Despite Historic Drug Violence in Mexico, Presidential Candidates Ignored It


Some Mexicans are wondering why there was no mention of the drug war in this week’s presidential debate on foreign policy despite historic violence playing out in Mexico, much of it along the 2,000-mile border that the U.S. shares, says the Christian Science Monitor. Mexican journalist Leon Krauze wrote in a widely shared Tweet: “Mexico, a country facing 100,000 deaths, neighbor to the United States, didn’t deserve one single mention tonight. A disgrace.”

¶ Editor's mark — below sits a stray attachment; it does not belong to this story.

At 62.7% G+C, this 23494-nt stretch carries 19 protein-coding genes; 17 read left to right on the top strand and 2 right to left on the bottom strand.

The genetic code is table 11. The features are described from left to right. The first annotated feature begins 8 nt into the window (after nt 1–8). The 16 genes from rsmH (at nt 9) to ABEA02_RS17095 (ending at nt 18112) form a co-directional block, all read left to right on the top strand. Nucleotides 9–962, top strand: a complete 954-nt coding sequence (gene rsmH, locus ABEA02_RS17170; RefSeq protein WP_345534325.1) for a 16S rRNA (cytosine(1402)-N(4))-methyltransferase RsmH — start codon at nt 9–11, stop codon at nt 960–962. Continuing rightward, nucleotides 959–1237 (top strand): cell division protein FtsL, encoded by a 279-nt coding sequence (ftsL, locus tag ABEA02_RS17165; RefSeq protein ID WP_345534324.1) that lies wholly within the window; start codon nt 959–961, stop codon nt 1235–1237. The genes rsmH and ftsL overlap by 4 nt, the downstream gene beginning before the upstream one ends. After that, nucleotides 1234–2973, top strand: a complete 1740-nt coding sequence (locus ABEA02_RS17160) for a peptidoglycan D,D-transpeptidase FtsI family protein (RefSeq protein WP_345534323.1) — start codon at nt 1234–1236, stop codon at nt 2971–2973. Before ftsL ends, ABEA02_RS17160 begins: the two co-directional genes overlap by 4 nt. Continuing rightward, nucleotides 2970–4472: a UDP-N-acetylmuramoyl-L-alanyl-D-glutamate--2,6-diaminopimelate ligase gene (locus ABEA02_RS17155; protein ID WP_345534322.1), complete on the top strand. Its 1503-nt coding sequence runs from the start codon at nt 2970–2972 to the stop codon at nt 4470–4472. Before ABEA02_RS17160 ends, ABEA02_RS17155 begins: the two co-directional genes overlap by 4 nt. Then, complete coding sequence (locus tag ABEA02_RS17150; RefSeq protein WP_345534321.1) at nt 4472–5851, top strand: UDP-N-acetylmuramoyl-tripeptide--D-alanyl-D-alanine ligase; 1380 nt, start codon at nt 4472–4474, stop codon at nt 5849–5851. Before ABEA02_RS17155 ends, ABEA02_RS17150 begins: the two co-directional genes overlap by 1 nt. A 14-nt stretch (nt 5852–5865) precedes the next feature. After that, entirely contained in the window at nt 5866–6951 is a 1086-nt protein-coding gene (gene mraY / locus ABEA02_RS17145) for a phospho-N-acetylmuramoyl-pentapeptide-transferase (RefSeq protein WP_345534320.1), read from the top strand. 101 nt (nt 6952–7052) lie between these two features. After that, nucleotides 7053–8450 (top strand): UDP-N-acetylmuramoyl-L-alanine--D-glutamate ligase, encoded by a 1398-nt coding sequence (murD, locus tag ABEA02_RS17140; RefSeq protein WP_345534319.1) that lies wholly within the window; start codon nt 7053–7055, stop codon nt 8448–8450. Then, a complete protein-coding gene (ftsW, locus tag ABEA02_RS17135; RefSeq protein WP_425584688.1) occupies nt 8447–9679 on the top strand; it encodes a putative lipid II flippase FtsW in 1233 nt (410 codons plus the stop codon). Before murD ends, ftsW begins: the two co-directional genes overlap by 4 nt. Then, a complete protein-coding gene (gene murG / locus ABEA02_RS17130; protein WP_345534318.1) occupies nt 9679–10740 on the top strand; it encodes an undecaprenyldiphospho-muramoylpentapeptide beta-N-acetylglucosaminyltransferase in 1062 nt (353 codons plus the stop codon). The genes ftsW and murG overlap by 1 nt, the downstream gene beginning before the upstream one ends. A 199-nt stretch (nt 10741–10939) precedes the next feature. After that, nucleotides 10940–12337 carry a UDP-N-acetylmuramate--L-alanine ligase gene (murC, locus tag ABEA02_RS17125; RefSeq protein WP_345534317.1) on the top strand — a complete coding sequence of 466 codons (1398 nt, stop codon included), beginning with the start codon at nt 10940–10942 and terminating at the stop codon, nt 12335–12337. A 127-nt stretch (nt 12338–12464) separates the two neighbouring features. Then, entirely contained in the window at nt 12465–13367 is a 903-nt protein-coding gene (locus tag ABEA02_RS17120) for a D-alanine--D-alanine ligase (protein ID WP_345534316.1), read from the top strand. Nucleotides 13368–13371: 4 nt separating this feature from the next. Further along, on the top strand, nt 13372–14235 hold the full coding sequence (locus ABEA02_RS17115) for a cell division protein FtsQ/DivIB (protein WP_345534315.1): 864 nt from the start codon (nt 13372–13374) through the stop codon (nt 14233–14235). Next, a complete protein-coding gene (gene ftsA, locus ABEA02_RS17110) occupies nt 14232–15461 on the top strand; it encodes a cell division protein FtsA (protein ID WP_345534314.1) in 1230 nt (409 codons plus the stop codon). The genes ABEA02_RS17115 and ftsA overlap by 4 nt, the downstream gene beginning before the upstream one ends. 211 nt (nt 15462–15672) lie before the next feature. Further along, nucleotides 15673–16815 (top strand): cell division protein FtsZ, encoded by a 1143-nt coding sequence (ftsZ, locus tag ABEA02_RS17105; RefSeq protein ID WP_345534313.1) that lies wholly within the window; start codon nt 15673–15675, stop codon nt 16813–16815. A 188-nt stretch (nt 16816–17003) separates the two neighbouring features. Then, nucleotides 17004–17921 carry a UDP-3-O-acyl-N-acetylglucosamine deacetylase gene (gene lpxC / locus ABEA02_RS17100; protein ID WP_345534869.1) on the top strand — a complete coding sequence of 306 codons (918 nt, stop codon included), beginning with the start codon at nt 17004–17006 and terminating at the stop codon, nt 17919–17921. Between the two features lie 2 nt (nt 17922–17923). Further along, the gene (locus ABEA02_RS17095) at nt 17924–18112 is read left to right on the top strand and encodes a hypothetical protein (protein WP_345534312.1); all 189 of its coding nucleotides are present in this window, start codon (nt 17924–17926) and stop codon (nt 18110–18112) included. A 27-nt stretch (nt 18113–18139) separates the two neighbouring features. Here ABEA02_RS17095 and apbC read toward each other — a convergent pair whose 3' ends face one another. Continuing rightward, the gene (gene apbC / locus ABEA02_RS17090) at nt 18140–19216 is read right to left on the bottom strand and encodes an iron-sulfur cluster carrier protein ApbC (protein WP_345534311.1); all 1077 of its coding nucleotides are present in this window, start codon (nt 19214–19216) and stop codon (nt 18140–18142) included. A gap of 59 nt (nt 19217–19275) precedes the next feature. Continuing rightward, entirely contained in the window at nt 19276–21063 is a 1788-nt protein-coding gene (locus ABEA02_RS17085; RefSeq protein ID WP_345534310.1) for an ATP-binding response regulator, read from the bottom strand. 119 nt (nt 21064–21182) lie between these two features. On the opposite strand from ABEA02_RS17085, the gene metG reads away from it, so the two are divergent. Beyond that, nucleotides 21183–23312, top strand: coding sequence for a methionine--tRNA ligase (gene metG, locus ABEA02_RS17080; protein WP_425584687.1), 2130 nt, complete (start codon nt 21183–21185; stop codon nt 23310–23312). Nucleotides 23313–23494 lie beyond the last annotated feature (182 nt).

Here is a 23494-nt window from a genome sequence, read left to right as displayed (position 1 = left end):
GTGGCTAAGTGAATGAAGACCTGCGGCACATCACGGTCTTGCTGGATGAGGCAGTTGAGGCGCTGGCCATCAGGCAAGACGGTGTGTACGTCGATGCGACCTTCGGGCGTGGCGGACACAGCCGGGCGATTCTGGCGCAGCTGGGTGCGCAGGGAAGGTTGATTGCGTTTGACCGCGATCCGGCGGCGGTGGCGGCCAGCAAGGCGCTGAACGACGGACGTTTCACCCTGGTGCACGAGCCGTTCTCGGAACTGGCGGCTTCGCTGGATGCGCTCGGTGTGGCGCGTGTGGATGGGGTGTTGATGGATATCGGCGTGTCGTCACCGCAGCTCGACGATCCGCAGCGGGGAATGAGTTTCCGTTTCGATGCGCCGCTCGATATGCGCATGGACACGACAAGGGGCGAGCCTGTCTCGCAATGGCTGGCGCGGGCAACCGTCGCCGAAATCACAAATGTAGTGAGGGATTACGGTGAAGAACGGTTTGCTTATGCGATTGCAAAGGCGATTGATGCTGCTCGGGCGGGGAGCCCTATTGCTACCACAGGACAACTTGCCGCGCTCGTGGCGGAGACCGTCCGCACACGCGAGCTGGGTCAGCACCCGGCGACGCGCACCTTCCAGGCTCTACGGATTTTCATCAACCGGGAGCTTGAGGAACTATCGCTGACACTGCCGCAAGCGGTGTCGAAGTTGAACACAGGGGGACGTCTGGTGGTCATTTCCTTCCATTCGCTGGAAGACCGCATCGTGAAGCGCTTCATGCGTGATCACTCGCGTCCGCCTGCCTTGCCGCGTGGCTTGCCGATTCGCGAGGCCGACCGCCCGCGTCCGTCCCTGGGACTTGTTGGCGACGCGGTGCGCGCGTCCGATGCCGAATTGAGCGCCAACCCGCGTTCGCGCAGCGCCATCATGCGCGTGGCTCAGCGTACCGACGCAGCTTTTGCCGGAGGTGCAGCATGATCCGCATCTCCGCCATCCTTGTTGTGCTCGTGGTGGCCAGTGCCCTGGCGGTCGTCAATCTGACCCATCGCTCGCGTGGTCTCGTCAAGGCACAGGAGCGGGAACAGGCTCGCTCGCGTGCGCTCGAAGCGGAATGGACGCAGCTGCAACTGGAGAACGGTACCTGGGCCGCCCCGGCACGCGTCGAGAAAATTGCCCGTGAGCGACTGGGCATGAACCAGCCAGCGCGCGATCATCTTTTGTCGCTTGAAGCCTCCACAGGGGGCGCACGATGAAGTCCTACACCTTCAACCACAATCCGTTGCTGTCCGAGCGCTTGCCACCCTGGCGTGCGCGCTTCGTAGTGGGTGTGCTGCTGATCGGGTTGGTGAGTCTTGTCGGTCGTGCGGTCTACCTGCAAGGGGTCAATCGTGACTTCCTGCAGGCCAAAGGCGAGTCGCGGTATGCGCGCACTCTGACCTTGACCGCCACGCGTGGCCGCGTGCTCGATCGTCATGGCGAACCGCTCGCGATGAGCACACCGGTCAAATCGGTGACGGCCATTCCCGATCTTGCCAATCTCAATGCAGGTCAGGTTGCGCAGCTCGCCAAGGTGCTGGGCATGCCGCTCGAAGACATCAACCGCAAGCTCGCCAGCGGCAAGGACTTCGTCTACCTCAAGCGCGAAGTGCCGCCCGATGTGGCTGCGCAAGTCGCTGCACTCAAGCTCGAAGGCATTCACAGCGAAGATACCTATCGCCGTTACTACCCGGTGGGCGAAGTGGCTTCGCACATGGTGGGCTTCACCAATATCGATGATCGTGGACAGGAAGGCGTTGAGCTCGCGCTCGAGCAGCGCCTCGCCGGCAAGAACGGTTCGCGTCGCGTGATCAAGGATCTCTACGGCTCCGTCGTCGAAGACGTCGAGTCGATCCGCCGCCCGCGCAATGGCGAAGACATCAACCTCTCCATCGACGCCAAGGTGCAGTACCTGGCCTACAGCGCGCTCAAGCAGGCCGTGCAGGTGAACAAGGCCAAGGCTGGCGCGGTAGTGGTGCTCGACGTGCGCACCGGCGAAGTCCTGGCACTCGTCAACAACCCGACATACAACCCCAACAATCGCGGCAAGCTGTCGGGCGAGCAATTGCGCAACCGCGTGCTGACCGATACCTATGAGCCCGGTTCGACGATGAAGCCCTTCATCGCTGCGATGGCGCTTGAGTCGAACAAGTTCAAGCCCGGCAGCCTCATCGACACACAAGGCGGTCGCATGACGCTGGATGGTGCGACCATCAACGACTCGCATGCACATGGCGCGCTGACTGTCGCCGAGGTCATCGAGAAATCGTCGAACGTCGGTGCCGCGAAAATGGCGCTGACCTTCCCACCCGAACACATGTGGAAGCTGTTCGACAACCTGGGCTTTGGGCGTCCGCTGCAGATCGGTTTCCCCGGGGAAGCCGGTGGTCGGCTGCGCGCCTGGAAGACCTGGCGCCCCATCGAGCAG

Mexican academic Sergio Aguayo added, using a more commonly cited figure for Mexican deaths: “They talk about a humanitarian tragedy in Syria (30,000 deaths) and still don't say anything about Mex (some 60,000). Will they?” Michael Shifter of the Inter-American Dialogue said, “As George W. Bush rightly said, Mexico is the US’s most important bilateral relationship. A presidential debate should focus on whether the United States is doing enough ­­– ­and doing the right things – to assist Mexico [and Central America] deal with its drug-fueled crime and violence. If the US is not prepared to do everything possible to stand up for its closest neighbors and allies, then how could it have a credible foreign policy more broadly?”

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